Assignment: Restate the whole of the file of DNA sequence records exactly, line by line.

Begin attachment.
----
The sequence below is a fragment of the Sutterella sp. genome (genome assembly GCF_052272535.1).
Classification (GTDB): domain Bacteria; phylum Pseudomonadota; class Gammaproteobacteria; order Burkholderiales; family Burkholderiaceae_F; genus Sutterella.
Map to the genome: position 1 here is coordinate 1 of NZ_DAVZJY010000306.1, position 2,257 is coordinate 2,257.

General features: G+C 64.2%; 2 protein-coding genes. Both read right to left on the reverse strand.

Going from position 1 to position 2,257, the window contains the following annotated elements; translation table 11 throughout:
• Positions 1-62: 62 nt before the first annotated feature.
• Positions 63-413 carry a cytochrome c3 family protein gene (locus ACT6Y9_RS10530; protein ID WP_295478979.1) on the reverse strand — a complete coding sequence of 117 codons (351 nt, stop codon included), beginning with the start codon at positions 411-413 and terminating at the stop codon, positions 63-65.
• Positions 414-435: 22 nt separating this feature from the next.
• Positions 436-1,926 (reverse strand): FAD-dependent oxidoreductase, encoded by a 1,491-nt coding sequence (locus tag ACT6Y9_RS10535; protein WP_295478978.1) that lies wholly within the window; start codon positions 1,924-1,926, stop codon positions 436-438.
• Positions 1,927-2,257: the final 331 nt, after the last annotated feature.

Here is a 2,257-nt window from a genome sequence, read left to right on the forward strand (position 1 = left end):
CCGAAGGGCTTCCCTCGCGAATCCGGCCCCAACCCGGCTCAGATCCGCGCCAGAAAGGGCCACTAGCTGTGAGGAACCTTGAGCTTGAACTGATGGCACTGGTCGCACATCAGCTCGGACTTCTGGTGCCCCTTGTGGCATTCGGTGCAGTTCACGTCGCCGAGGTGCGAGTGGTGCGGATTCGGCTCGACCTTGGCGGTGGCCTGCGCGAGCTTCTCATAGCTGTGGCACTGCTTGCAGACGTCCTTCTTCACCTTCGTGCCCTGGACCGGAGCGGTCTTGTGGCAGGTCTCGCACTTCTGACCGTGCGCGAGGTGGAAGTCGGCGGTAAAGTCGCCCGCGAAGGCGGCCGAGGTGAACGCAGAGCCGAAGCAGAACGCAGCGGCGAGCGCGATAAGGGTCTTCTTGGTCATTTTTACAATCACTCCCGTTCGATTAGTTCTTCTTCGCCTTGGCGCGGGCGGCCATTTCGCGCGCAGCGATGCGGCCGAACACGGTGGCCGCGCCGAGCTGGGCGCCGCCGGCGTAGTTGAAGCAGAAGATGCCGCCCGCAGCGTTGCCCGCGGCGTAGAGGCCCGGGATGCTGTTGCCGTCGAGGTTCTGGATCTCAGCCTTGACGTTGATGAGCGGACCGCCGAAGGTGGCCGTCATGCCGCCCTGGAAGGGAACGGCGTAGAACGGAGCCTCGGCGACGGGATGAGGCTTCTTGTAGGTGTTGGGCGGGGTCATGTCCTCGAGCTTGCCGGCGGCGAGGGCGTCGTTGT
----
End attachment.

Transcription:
The sequence below is a fragment of the Sutterella sp. genome (genome assembly GCF_052272535.1).
Classification (GTDB): domain Bacteria; phylum Pseudomonadota; class Gammaproteobacteria; order Burkholderiales; family Burkholderiaceae_F; genus Sutterella.
Map to the genome: position 1 here is coordinate 1 of NZ_DAVZJY010000306.1, position 2,257 is coordinate 2,257.

General features: G+C 64.2%; 2 protein-coding genes. Both read right to left on the reverse strand.

Going from position 1 to position 2,257, the window contains the following annotated elements; translation table 11 throughout:
• Positions 1-62: 62 nt before the first annotated feature.
• Positions 63-413 carry a cytochrome c3 family protein gene (locus ACT6Y9_RS10530; protein ID WP_295478979.1) on the reverse strand — a complete coding sequence of 117 codons (351 nt, stop codon included), beginning with the start codon at positions 411-413 and terminating at the stop codon, positions 63-65.
• Positions 414-435: 22 nt separating this feature from the next.
• Positions 436-1,926 (reverse strand): FAD-dependent oxidoreductase, encoded by a 1,491-nt coding sequence (locus tag ACT6Y9_RS10535; protein WP_295478978.1) that lies wholly within the window; start codon positions 1,924-1,926, stop codon positions 436-438.
• Positions 1,927-2,257: the final 331 nt, after the last annotated feature.

Here is a 2,257-nt window from a genome sequence, read left to right on the forward strand (position 1 = left end):
CCGAAGGGCTTCCCTCGCGAATCCGGCCCCAACCCGGCTCAGATCCGCGCCAGAAAGGGCCACTAGCTGTGAGGAACCTTGAGCTTGAACTGATGGCACTGGTCGCACATCAGCTCGGACTTCTGGTGCCCCTTGTGGCATTCGGTGCAGTTCACGTCGCCGAGGTGCGAGTGGTGCGGATTCGGCTCGACCTTGGCGGTGGCCTGCGCGAGCTTCTCATAGCTGTGGCACTGCTTGCAGACGTCCTTCTTCACCTTCGTGCCCTGGACCGGAGCGGTCTTGTGGCAGGTCTCGCACTTCTGACCGTGCGCGAGGTGGAAGTCGGCGGTAAAGTCGCCCGCGAAGGCGGCCGAGGTGAACGCAGAGCCGAAGCAGAACGCAGCGGCGAGCGCGATAAGGGTCTTCTTGGTCATTTTTACAATCACTCCCGTTCGATTAGTTCTTCTTCGCCTTGGCGCGGGCGGCCATTTCGCGCGCAGCGATGCGGCCGAACACGGTGGCCGCGCCGAGCTGGGCGCCGCCGGCGTAGTTGAAGCAGAAGATGCCGCCCGCAGCGTTGCCCGCGGCGTAGAGGCCCGGGATGCTGTTGCCGTCGAGGTTCTGGATCTCAGCCTTGACGTTGATGAGCGGACCGCCGAAGGTGGCCGTCATGCCGCCCTGGAAGGGAACGGCGTAGAACGGAGCCTCGGCGACGGGATGAGGCTTCTTGTAGGTGTTGGGCGGGGTCATGTCCTCGAGCTTGCCGGCGGCGAGGGCGTCGTTGT